‘A snarl came from the throat of the mob, the fierce, low growl of tigers scenting blood. There was a howling as of demons as the 57th, fighting mad, drove through the wire… The wild cry rose to a voluminous, vengeful roar that was heard by the 13th Brigade on the far right of Villers–Bretonneux… They killed and killed. Bayonets passed with ease through grey–clad bodies, and were withdrawn with a sucking noise. The dozen English we had with us, mere boys, and without arms till they could find a rifle, were fighting with fists and boots, happy so long as they knew where to find the Australian put in charge of them.’
(Try and observe the bayonet technique in the lower-left of the painting. Technique training may vary at Kapooka these days, but the 13th Brigade was particularly adept at the 'throat jab' back then.)
By dawn, the two Australian brigades had linked up on the western edge of Villers–Bretonneux. Monument Wood remained in German hands, but the town had been saved a second time, and with that, Amiens was no longer under threat.
The AIF lost heavily in the battles of March and April 1918, suffering over 18,400 battle casualties, which included 3,500 dead across five already depleted infantry divisions. Amiens had been saved and the Germans were prevented from achieving any further breakthrough in the north of France, but the Australian Corps lacked manpower and was forced to disband battalions within three brigades to bring others up to fighting strength. While these losses had significant consequences for the Australians and their ability to withstand further losses in 1918, they had not been as severe as those within British formations that had borne the brunt of the German offensive. The British had suffered a staggering 255,000 casualties during Operation Michael and a further 82,000 during Georgette, with the certainty of much harder fighting in the months to come.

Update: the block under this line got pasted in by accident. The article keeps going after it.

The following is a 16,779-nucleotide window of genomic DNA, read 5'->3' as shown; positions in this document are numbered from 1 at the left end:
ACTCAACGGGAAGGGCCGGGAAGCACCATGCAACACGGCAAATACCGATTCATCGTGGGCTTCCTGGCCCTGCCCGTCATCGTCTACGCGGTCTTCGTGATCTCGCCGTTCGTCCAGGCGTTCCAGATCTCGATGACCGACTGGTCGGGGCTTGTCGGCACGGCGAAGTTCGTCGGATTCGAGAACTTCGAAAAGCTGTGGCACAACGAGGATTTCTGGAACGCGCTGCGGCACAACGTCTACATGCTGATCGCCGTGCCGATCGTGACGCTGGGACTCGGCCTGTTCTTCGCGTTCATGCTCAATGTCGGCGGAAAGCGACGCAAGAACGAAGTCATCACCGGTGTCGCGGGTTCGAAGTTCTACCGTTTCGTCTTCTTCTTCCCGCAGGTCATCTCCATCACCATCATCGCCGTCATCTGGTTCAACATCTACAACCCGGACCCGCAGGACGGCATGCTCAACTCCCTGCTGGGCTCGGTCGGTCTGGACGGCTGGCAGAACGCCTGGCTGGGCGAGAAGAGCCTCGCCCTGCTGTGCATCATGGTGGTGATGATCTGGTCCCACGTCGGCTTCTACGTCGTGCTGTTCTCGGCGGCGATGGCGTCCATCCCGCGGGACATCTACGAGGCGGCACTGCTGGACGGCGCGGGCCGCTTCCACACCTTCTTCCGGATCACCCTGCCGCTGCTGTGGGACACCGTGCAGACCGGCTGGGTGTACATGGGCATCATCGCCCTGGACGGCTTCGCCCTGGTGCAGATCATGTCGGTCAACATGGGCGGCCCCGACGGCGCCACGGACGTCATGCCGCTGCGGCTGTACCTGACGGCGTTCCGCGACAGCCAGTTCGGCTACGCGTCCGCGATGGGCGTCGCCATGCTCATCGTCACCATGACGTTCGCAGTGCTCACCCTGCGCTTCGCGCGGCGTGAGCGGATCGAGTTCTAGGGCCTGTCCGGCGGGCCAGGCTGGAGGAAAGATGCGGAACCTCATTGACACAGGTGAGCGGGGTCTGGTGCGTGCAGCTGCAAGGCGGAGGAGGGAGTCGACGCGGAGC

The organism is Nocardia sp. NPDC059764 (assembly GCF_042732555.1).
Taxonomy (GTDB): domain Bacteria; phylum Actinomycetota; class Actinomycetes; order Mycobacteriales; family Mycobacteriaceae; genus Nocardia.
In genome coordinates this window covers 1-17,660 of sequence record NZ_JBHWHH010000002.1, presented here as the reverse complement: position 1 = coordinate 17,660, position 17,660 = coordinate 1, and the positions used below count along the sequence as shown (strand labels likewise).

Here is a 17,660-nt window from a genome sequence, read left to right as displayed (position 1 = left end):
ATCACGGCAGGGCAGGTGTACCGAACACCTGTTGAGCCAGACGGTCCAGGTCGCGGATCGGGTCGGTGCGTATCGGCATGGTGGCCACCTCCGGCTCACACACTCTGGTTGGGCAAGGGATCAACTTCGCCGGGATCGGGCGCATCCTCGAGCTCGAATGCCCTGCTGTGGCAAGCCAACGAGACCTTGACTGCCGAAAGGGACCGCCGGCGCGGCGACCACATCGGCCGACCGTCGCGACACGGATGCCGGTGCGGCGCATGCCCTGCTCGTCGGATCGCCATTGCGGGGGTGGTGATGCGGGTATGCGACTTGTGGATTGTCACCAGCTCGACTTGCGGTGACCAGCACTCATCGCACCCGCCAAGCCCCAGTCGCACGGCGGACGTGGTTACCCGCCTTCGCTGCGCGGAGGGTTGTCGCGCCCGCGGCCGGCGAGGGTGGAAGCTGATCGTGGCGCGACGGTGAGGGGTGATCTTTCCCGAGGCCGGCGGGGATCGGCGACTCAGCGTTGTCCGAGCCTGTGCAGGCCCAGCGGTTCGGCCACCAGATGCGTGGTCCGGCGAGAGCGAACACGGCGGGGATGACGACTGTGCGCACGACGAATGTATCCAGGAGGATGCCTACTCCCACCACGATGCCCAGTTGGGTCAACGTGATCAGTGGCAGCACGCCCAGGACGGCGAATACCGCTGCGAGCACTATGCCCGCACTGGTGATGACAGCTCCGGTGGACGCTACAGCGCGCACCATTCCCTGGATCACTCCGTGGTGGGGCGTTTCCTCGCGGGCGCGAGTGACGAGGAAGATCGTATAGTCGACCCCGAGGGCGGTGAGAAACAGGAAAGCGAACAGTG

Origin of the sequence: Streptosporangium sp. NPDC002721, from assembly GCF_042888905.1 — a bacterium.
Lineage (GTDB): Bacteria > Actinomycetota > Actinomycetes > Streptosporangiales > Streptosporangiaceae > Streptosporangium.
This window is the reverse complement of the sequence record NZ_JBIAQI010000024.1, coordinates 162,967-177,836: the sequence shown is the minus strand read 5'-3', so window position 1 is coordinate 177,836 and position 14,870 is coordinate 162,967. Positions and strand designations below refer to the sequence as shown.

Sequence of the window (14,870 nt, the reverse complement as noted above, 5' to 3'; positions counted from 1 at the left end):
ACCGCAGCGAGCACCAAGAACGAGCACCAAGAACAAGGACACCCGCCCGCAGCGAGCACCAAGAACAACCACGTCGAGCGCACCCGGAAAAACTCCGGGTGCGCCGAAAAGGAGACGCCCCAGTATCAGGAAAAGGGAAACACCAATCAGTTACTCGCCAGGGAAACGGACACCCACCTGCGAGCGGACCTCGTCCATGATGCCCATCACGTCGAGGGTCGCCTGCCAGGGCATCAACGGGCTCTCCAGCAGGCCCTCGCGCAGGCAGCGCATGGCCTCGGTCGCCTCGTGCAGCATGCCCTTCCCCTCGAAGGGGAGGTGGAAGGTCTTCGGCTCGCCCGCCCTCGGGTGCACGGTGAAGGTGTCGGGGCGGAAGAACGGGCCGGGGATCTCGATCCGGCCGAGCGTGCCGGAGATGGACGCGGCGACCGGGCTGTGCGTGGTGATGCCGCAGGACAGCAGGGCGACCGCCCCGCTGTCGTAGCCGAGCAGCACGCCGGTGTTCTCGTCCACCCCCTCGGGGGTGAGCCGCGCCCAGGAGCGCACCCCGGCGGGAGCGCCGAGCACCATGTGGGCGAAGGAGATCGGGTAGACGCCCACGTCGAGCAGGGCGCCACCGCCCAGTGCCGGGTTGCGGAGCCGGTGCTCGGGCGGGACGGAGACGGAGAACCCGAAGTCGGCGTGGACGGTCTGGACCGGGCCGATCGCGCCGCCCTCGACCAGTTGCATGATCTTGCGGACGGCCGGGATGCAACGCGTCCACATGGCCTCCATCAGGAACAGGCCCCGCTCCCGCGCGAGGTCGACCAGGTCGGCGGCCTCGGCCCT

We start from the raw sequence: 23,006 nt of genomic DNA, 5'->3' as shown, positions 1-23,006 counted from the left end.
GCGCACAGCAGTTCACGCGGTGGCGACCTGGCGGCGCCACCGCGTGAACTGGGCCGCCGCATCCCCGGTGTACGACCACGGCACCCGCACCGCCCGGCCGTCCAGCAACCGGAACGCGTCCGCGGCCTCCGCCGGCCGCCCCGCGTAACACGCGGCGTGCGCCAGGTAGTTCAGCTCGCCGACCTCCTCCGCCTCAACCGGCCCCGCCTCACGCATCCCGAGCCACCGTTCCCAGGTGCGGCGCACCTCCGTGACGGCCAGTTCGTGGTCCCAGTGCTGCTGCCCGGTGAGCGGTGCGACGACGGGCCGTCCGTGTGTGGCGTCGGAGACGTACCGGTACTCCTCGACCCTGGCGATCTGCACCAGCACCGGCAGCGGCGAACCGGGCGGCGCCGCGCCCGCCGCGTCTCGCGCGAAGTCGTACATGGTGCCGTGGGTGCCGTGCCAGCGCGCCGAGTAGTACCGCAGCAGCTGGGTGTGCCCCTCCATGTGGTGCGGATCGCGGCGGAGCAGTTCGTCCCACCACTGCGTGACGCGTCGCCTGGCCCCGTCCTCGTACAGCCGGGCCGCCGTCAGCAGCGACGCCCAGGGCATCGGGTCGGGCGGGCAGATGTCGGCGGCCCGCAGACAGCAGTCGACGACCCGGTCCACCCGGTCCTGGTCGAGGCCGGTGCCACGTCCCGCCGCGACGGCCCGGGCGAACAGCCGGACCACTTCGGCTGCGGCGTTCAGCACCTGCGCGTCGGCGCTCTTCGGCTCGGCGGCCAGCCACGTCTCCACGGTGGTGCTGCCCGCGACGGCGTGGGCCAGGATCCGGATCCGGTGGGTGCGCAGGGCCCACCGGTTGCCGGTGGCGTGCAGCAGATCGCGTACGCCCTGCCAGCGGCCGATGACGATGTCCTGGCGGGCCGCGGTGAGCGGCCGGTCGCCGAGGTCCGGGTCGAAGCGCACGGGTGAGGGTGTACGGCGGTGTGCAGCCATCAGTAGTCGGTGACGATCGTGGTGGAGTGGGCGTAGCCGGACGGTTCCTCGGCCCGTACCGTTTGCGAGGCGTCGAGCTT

The series of actions fought by the AIF in France throughout March and April 1918 are little known in Australia today, perhaps a reflection of the disparate series of battalion and brigade actions they fought in support of British formations across a relatively wide front. Costly though these actions were, they helped blunt any further German attempt to achieve a decisive breakthrough. With their backs against the wall, Australian troops had contributed to the defence of Amiens, which in turn, allowed the British Army to prepare for its own counter–offensive less than four months later and the victory it achieved towards the close of the year.
Dr Aaron Pegram is a historian in the Military History Section at the Australian War Memorial.
Featured image: German prisoners arriving at a temporary POW camp near Amiens, viewed @ 1229, 16/03/18, https://historykey.com/black-day-german-army-august-8-1918/, sourced: longlongtrail.co.uk
First insert image: Detail of the Lewis gun team depicted in the Dernancourt diorama, on display in the Australian War Memorial, ART41021 ©AWM2018
Second insert image: William Longstaff's painting, Night Attack by 13th Brigade at Villers-Bretonneux, ©Australian War Memorial, ART03028